20-21 months

What a month of pure joy with Mia.

 

I laughed at her funny facial expressions and relatively understandable two-word sentences. I’m sure it must be some sort of giftedness to be able to reduce a whole sentence into two words and still convey an entire message. I love the way she has figured out how to tell me what she wants with what she’s got, using her limited vocabulary and a few gestures to make ample conversation that normally leads to many moments of laughter and joy.

Mia also decided that it’s time to potty train. I thought it was a bit early, but she persisted on sitting on the toilet even though nothing happened. All of a sudden, my own bathroom breaks were very interesting and Mia insisted on inspecting everything. You know, it’s already a challenge for me to deal with the fact that going to the bathroom is not a private affair when you have children … or dogs for that matter. You always have an audience watching your every move; however, it’s a different ballgame all together when the audience decides to become investigators. I’ll just stop here before I overshare, but the learning experience for Mia was pure amazement. Mia loves using the toilet and the best part for her is waving goodbye to the poo as it is being flushed away.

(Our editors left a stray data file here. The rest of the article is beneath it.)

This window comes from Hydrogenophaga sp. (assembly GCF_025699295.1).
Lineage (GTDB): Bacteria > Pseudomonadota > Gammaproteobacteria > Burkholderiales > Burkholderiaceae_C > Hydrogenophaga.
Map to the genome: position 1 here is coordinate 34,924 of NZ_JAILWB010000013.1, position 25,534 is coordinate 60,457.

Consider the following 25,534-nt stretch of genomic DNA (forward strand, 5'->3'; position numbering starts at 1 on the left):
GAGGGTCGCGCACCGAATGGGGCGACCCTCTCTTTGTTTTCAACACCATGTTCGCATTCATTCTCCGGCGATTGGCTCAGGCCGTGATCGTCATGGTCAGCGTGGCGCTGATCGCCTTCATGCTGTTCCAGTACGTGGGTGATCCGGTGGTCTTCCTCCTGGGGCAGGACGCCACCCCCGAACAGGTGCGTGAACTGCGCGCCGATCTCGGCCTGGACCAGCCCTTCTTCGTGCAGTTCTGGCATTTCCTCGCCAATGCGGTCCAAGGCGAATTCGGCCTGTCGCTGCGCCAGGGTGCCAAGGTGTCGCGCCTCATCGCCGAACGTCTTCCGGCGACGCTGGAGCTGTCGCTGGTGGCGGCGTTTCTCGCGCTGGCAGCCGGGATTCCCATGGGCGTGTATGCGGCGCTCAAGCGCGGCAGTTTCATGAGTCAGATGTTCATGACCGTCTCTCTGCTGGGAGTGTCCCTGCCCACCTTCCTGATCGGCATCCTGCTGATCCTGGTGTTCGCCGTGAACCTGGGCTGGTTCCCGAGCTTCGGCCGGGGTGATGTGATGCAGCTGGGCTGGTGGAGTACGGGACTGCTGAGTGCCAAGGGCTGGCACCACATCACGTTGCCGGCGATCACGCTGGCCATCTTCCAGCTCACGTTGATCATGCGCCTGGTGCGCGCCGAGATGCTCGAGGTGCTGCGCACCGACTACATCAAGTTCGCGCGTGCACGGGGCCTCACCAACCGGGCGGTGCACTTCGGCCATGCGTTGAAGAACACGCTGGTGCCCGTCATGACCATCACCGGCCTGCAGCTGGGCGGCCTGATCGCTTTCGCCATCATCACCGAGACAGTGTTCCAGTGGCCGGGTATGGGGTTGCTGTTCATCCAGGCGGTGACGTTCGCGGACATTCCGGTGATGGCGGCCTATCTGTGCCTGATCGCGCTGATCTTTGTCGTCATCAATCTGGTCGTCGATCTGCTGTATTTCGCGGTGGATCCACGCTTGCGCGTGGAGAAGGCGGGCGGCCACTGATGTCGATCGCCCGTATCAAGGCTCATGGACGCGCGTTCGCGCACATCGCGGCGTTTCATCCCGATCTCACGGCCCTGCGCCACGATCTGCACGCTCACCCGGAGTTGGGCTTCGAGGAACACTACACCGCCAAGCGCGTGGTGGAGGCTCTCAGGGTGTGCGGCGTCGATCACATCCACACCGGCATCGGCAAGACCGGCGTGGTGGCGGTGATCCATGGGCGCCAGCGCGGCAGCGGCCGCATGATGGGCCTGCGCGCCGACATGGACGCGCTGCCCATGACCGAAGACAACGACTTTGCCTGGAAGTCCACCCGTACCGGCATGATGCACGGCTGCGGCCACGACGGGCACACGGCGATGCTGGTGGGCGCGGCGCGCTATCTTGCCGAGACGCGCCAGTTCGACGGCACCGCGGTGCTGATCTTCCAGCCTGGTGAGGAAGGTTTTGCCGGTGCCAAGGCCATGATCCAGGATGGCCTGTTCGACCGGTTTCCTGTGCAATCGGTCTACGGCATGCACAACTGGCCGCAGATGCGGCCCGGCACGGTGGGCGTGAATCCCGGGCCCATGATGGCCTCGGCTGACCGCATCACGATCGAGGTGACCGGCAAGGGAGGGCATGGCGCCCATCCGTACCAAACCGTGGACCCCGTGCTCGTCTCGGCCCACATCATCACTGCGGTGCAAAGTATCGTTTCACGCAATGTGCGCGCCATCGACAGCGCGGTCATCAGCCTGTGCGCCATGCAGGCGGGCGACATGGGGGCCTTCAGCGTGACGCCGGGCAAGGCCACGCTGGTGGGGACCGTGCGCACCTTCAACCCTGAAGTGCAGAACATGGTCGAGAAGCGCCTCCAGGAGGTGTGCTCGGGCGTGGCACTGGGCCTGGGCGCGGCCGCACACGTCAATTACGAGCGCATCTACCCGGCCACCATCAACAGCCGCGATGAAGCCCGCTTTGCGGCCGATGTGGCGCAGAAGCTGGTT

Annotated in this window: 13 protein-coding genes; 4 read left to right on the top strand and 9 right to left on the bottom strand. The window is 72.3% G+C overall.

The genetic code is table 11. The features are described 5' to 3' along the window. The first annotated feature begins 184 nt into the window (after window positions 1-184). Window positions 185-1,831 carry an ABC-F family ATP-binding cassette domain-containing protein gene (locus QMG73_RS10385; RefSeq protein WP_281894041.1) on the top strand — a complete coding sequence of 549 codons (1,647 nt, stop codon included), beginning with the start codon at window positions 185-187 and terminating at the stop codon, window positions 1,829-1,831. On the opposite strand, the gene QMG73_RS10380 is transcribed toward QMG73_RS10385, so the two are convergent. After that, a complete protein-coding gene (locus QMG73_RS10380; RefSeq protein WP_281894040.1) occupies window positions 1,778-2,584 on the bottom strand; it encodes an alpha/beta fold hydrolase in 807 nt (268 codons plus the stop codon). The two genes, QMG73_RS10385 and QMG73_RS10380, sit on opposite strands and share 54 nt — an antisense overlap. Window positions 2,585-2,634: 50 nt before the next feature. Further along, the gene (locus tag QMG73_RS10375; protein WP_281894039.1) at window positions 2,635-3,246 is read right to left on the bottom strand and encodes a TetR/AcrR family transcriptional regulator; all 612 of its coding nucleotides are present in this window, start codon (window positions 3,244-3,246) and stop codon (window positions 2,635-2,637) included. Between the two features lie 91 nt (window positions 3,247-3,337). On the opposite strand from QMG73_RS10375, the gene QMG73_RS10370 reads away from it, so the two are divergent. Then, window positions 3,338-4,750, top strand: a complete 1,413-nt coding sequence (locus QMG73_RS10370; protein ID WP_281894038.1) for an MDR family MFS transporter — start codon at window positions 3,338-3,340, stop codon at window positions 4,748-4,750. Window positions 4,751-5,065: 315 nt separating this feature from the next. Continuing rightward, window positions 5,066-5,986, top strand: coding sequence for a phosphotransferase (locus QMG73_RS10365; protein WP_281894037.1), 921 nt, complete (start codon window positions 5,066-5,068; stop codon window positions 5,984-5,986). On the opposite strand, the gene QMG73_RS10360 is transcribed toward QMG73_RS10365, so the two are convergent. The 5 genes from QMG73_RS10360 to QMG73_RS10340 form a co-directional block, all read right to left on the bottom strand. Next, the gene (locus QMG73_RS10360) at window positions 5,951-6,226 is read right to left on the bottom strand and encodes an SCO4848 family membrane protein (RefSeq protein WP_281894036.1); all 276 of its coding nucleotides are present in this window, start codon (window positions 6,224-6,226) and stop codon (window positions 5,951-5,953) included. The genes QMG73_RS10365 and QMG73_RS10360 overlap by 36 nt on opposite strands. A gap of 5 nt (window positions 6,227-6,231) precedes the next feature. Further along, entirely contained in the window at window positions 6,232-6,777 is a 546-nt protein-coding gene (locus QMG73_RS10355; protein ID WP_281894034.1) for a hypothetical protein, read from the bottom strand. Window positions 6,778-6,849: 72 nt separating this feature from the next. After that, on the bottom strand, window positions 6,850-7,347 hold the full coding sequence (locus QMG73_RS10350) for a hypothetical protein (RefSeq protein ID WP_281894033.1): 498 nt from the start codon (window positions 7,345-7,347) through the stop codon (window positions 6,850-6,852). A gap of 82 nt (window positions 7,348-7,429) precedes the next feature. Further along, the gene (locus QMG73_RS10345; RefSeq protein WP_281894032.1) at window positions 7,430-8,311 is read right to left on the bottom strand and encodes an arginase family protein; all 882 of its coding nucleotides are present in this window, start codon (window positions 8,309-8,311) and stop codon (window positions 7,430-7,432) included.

Seeing Mia discover her world just astounds me. I love to watch her learn and stretch her limits, experimenting how high she can climb or how fast she can run. She loves to stack things in her arms, way too many things to carry, and then she drops her newfound treasures everywhere she goes, leaving a little trail behind her.

She has discovered playing alone (fantasy play), which is a great plus for me because I can use that time to get dinner going or pack Janno’s bag for school. She loves to be in her own little world, exploring the garden or losing herself in the contents of the toy cupboard. Bath time is also a firm favourite these days. At first, I battle to get her into the bath, then I battle to get her out of the bath.

Mia knows what she wants and she will let you know, but sometimes she will change her mind as soon as she got what she wanted, which leaves us very confused at times. On one such occasion, when my husband couldn’t figure out what she wanted, he brought her to me saying: “I don’t speak redhead, you talk to her.” As if I can speak redhead … I’m a brunette. LOL!

I love everything about Mia; I love her on her good days and her bad days. Yes, we also have bad days, everybody does. Let’s close with what I do on bad days. I follow these three simple guidelines and it works well for our household.

  • Bad days are usually associated with a child that’s tired or not feeling well. Keep that in mind.
  • Pick your battles. You can’t fight with your 20-month-old about everything. Especially on bad days, it feels as if Mia is out to get herself into trouble continuously. Pick the battles that really matter.
  • Give plenty of love and affection. TLC (tender loving care) can go a looooong way on a bad day, to turn that frown upside down.

MommaMia Tip:  Bad days are just good days in the making. Laughter is power!

 

 

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